Barry Sadler’s “Ballad of the Green Berets”

It is due in large part to Hollywood, that America’s collective memory of the Vietnam War is now inextricably linked with the popular music of that era. Most of those links are with the music of the late-60s counterculture and antiwar movement. But opposition to the war was far from widespread back in 1966—a fact that was reflected not just in popular opinion polls, but in the pop charts, too. Near the very height of U.S. involvement in the Vietnam War, on this day, American popular-music fans made a #1 hit out of a song called “The Ballad of the Green Berets” by Staff Sergeant Barry Sadler.


Barry Sadler was exactly what his name and uniform implied he was: a real-life, active-duty member of the United States Army Special Forces popularly known as the Green Berets. In early 1965, Sadler suffered a severe punji stick injury which prematurely ended his tour of in Vietnam as a combat medic.

While recovering from his wounds Stateside, Sadler, an aspiring musician prior to his enlistment, wrote the epic ballad that eventually made its way in printed form to Robin Moore, author of the then-current nonfiction book called The Green Berets. Moore worked with Sadler to whittle his original 12-verse ballad down to a pop-radio-friendly length, and Sadler recorded the song himself in late 1965.

Originally it was only distributed within the military,but quickly became an underground hit and was later released for RCA. Within two weeks of its major-label release, The “Ballad of the Green Berets” had sold more than a million copies, going on to become Billboard magazine’s #1 single for all of 1966.

Although “The Ballad of the Green Berets” was the biggest hit single of 1966, Sadler never duplicated its blockbuster success, and soon retired from music to become a successful author, Though between his singing and writing careers, he found time to star on the big screen. His biggest film credit was in “Dayton’s Devils” which was released in 1968.

In his writing, Sadler chose to write about soldiers, but his series of books was far different from his music. His popular Casca, the Eternal Mercenary series centers on the title character, Casca Rufio Longinius, the Roman soldier who stabbed Christ during the crucifixion. He was then cursed by Jesus to remain a soldier until the Second Coming. The novels take Casca on his journey through history from one war to the next; from warring dynasties in China to the front lines of World War II. While Sadler only wrote the first few books, the popular pulp fiction series was continued by the publishers using ghost writers and remained issued under his name.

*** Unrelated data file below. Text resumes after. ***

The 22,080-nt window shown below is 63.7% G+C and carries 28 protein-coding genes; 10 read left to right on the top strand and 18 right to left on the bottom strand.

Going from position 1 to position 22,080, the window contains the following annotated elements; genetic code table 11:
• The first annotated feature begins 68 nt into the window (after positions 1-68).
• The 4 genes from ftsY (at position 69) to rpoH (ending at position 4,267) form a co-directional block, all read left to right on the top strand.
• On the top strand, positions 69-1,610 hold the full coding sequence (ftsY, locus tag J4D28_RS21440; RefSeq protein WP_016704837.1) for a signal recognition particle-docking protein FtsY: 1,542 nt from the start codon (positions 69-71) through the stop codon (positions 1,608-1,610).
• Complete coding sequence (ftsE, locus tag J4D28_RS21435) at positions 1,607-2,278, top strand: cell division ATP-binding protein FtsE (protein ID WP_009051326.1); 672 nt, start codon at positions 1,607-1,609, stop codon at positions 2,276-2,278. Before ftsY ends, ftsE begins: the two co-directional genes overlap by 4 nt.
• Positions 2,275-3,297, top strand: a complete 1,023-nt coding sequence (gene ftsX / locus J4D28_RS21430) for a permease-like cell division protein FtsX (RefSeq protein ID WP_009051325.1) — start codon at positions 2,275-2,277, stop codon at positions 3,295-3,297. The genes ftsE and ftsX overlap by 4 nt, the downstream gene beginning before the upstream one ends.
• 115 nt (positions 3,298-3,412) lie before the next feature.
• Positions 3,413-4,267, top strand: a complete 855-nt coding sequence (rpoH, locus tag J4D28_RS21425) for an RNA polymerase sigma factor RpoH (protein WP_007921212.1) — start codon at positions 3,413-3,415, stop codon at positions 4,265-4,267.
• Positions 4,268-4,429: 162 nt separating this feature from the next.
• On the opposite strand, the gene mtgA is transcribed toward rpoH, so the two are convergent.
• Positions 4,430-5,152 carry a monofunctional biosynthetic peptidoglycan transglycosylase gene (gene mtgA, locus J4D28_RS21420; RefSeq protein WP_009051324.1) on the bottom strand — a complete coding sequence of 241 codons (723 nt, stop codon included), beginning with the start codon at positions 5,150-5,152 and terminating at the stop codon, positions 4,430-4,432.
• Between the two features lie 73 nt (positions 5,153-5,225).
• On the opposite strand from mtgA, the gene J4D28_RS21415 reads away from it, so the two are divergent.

While it would not be accurate to call “The Ballad Of The Green Berets” a pro-war song, it was certainly a song that enjoyed popularity among those who opposed the growing anti-war movement. The following year, Buffalo Springfield released the anti-war anthem “For What It’s Worth” which continues to this day to be Hollywood’s go-to choice for a majority of the films and television programs depicting American involvement in the Vietnam War. However, on this day in 1966, however, the American airwaves belonged to a clean cut, uniformed member of the U.S. Army and his anti-antiwar epic.

Today, we celebrate both Barry and the men he sang about with Deputy Dave’s Drink of the Day: The Commando Cocktail

1 ½ oz bourbon
¾ oz triple sec
2 dashes of Pernod Licorice Liqueur
¾ oz lime juice

Pour the bourbon whiskey, triple sec, pernod and lime juice into a cocktail shaker half-filled with ice cubes. Shake well, strain into a cocktail glass, and serve.


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